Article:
Objectives To compare isolated axial psoriatic arthritis (PsA), axial PsA with peripheral involvement and isolated axial ankylosing spondylitis (AS) with psoriasis. To evaluate predictors for developing peripheral disease from isolated axial PsA over time.
Methods Two PsA and AS cohorts identified patients with PsA with axial disease and isolated axial patients with AS with psoriasis. Logistic regression compared isolated axial PsA to axial PsA with peripheral involvement and isolated axial AS with psoriasis. Cox proportional hazards model evaluated predictors for developing peripheral disease from isolated axial PsA.
Results Of 1576 patients with PsA, 2.03% had isolated axial disease and 29.38% had axial and peripheral disease. human leucocyte antigen HLA-B*27 positivity (OR 25.00, 95% CI 3.03 to 206.11) and lower Health Assessment Questionnaire scores (OR 0.004, 95% CI 0.00 to 0.28) were associated with isolated axial disease. HLA-B*27 also predicted peripheral disease development over time (HR 7.54, 95% CI 1.79 to 31.77). Of 1688 patients with AS, 4.86% had isolated axial disease with psoriasis. Isolated axial patients with PsA were older at diagnosis (OR 1.06, 95% CI 1.01 to 1.13), more likely to have nail lesions (OR 12.37, 95% CI 2.22 to 69.07) and less likely to have inflammatory back pain (OR 0.12, 95% CI 0.02 to 0.61) compared with patients with isolated axial AS with psoriasis.
Conclusions Isolated axial PsA and AS with psoriasis are uncommon. HLA-B*27 positivity is associated with isolated axial PsA and may identify those who develop peripheral disease over time. Isolated axial PsA is associated with better functional status. Isolated axial PsA appears clinically distinct from isolated axial AS with psoriasis.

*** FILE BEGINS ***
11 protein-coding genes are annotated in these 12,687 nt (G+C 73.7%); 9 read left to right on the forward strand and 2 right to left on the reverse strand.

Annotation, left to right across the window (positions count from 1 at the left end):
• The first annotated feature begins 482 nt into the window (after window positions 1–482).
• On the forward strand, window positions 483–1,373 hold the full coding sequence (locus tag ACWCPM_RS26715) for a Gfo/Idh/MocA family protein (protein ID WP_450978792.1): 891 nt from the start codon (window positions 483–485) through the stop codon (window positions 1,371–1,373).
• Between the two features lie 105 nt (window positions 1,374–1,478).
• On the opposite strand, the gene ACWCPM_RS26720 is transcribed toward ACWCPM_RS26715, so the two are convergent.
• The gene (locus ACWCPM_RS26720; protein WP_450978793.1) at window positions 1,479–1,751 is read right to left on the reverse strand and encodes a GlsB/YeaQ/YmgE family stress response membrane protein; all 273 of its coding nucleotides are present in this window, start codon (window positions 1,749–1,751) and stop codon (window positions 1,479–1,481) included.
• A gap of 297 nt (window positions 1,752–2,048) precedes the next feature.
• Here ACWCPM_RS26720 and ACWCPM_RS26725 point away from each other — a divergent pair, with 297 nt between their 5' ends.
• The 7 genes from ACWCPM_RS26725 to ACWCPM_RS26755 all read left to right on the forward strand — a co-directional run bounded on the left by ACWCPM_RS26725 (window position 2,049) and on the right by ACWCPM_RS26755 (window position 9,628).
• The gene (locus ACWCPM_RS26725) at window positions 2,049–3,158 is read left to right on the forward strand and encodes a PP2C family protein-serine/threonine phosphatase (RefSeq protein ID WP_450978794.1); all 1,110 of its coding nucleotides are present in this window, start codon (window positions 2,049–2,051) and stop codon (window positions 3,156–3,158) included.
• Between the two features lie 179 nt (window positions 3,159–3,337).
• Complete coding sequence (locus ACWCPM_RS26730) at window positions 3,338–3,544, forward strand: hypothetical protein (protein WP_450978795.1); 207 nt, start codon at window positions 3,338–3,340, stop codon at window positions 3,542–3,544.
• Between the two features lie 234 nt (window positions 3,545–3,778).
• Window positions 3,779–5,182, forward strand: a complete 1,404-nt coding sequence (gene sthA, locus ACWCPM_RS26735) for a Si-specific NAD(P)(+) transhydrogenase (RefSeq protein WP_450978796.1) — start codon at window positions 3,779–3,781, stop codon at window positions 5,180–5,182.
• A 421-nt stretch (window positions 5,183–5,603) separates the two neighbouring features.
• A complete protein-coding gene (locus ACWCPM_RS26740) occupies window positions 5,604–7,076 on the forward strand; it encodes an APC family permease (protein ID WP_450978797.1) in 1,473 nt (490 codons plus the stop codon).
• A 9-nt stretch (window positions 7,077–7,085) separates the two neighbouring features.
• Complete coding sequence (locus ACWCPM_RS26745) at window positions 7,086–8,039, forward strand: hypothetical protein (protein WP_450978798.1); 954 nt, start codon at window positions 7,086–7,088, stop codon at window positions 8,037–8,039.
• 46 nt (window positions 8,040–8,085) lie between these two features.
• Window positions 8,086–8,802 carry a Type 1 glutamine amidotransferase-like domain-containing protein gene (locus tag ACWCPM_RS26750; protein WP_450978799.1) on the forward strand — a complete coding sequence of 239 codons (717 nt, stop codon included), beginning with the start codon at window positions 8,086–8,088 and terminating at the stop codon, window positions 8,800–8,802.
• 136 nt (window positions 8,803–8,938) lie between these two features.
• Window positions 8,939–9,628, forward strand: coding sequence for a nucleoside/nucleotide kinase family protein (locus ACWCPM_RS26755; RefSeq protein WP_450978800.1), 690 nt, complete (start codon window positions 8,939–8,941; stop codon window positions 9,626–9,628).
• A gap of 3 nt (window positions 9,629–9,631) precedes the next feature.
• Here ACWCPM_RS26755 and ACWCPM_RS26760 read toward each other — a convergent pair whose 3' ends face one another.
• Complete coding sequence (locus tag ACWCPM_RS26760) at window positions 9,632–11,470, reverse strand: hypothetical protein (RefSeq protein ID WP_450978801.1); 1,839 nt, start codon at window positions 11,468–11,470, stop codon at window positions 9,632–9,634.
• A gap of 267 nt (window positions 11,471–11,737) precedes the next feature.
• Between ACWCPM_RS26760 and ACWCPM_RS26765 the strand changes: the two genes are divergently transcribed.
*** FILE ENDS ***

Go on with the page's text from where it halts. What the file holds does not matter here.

- psoriatic arthritis
- ankylosing spondylitis
- autoimmune diseases
Data availability statement
Data are available upon reasonable request. Data may be made available from the senior author upon request.
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What is already known about this subject?
Pure axial disease is uncommon in psoriatic arthritis (PsA), comprising <5% of patients, while the remainder have concomitant peripheral involvement.
What does this study add?
Isolated axial patients with PsA may have better functional status when compared with those with concomitant peripheral disease. human leucocyte antigen-B*27 predicted the development of peripheral involvement from isolated axial PsA over clinic follow-up.
Isolated axial PsA appears distinct from isolated axial AS with psoriasis.
How might this impact on clinical practice or future developments?
Isolated axial PsA and isolated axial ankylosing spondylitis with psoriasis may be two distinct clinical phenotypes and may warrant different treatment approaches.
Psoriatic arthritis (PsA) is a multisystem disease characterised by psoriasis and musculoskeletal manifestations.1 The presentation of PsA can involve five distinct disease domains, including peripheral disease, axial disease, enthesitis, dactylitis, skin and nail disease.2 Given the considerable clinical overlap between ankylosing spondylitis (AS) and PsA within the spondyloarthritis (SpA) family, cross-sectional studies in the past have sought to better delineate their associated disease features and clinical outcomes. Epidemiological studies have aimed to study their genetics, clinical features, imaging findings, prognosis and optimal treatment modalities.3 Within the PsA disease entity, patients with axial only disease pose an area of research interest, given its similarities to AS. Pure axial involvement exists in less than 5% of all patients with PsA, while the majority of patients have concomitant peripheral involvement.4 A recent longitudinal study concluded that axial PsA appears to be distinct clinically from AS and is associated with worse peripheral arthritis and less back pain.5